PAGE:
Gov. Pat Quinn's administration, stung by a federal lawsuit alleging illegal hiring amid a tough re-election campaign, announced Thursday it will eliminate 58 transportation agency jobs at the center of the dispute.
Erica Borggren, acting secretary of the Illinois Department of Transportation, announced the move along with other actions she said were necessary to restore public trust in the sprawling agency. But a spokesman for Bruce Rauner, the Republican businessman trying to unseat Quinn in November's election, criticized the moves and questioned Quinn's portrayal of himself as a reformer.
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Borggren -- who took over in July after the previous director resigned amid charges of illegal patronage hiring -- said that in addition to cutting "staff assistant" positions and abolishing the title, IDOT would create a board to oversee hiring and continue a freeze on hiring for positions that can be filled by a favored candidate, regardless of merit. The agency said that the 58 people who hold the jobs currently at IDOT will be laid off.
"At the heart of a decision like this," she said, "is public confidence -- the fact that the taxpayers that we serve deserve to have integrity of our people and our processes," Borggren told reporters Thursday afternoon. The move comes after an anti-patronage campaigner filed a federal lawsuit earlier this year seeking an investigation and independent monitor to oversee employment practices at IDOT. Attorney Michael Shakman's motion in April followed a watchdog group's report in August 2013 that jobs may have been filled based on "clout instead of competence." The report said Quinn and his predecessor, now-imprisoned ex-Gov. Rod Blagojevich, hired as many as 200 "staff assistants" without adhering to rules prohibiting political considerations and without properly offering the jobs to the general public.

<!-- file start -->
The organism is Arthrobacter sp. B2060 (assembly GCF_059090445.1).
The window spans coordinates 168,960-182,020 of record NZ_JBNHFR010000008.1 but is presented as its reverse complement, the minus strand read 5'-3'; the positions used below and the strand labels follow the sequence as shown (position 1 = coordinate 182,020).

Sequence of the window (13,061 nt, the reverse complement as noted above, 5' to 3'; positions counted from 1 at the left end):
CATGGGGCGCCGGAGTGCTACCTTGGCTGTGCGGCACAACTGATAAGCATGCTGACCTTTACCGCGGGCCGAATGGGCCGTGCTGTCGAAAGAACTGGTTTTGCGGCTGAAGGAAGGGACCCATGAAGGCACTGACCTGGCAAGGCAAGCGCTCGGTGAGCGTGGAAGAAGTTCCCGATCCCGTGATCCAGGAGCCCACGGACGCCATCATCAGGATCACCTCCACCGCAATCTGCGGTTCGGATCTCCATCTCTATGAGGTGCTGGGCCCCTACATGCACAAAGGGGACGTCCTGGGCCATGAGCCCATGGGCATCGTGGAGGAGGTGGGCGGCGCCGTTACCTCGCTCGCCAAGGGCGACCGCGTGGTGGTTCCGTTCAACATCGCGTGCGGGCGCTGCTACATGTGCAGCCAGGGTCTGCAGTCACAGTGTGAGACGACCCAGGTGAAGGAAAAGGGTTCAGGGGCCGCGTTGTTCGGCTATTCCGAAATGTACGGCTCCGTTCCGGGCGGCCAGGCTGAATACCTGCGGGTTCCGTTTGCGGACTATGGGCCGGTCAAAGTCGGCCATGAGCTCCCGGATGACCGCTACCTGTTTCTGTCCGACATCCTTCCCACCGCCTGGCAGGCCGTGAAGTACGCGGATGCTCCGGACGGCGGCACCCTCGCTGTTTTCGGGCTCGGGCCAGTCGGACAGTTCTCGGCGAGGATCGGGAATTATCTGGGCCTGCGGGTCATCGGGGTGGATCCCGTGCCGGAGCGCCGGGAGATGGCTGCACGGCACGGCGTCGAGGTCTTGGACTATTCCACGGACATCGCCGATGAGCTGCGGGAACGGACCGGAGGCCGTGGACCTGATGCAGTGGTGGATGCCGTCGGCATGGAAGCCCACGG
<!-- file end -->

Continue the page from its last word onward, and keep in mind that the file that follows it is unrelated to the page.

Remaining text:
Borggren wouldn't say that cutting the positions resulted from Shakman's action. Instead, she said an internal audit last year showed employees were performing duties not in their official job descriptions.
Quinn signed an executive order Thursday creating an IDOT Technical Merit Board to oversee employment practices. An existing hiring freeze which applies to jobs deemed exempt from rules established in a 1990 U.S. Supreme Court ruling known as Rutan will continue indefinitely.
In the governor's campaign, Rauner has attempted to erode Quinn's portrayal of himself as a lifelong government reformer and outsider, and the Republican's campaign repeated that theme in responding to the IDOT moves Thursday.
"Firing political patronage workers he illegally hired is like an arsonist trying to take credit for putting out a fire he started," Rauner spokesman Lance Trover said. "Yet another example of Pat Quinn being a phony reformer."
After Shakman filed his lawsuit in April, IDOT said it had already looked at the jobs in question and reclassified them to comply with Rutan rules. But in May, when The Associated Press submitted a public-records request for documents showing the changes, the administration said it had not completed it and has yet to disclose the records.